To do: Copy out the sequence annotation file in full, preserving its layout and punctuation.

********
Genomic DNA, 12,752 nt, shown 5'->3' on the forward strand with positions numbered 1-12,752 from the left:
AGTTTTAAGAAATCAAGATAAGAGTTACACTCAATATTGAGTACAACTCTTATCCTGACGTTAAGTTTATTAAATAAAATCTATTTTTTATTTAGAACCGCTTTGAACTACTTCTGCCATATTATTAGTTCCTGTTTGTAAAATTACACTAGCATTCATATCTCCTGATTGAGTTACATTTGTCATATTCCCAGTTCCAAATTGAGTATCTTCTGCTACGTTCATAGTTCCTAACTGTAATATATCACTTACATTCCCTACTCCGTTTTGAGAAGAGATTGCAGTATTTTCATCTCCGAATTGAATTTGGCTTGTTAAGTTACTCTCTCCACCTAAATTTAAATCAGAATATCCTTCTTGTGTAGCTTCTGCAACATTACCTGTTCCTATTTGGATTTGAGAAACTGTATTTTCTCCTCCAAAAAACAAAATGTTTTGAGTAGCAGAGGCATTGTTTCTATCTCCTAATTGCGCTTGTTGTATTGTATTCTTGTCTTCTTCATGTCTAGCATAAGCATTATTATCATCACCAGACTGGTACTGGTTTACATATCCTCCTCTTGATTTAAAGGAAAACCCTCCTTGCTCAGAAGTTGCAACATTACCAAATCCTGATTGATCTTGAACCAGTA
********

Genomic DNA, 12,752 nt, shown 5'->3' on the forward strand with positions numbered 1-12,752 from the left:
AGTTTTAAGAAATCAAGATAAGAGTTACACTCAATATTGAGTACAACTCTTATCCTGACGTTAAGTTTATTAAATAAAATCTATTTTTTATTTAGAACCGCTTTGAACTACTTCTGCCATATTATTAGTTCCTGTTTGTAAAATTACACTAGCATTCATATCTCCTGATTGAGTTACATTTGTCATATTCCCAGTTCCAAATTGAGTATCTTCTGCTACGTTCATAGTTCCTAACTGTAATATATCACTTACATTCCCTACTCCGTTTTGAGAAGAGATTGCAGTATTTTCATCTCCGAATTGAATTTGGCTTGTTAAGTTACTCTCTCCACCTAAATTTAAATCAGAATATCCTTCTTGTGTAGCTTCTGCAACATTACCTGTTCCTATTTGGATTTGAGAAACTGTATTTTCTCCTCCAAAAAACAAAATGTTTTGAGTAGCAGAGGCATTGTTTCTATCTCCTAATTGCGCTTGTTGTATTGTATTCTTGTCTTCTTCATGTCTAGCATAAGCATTATTATCATCACCAGACTGGTACTGGTTTACATATCCTCCTCTTGATTTAAAGGAAAACCCTCCTTGCTCAGAAGTTGCAACATTACCAAATCCTGATTGATCTTGAACCAGTA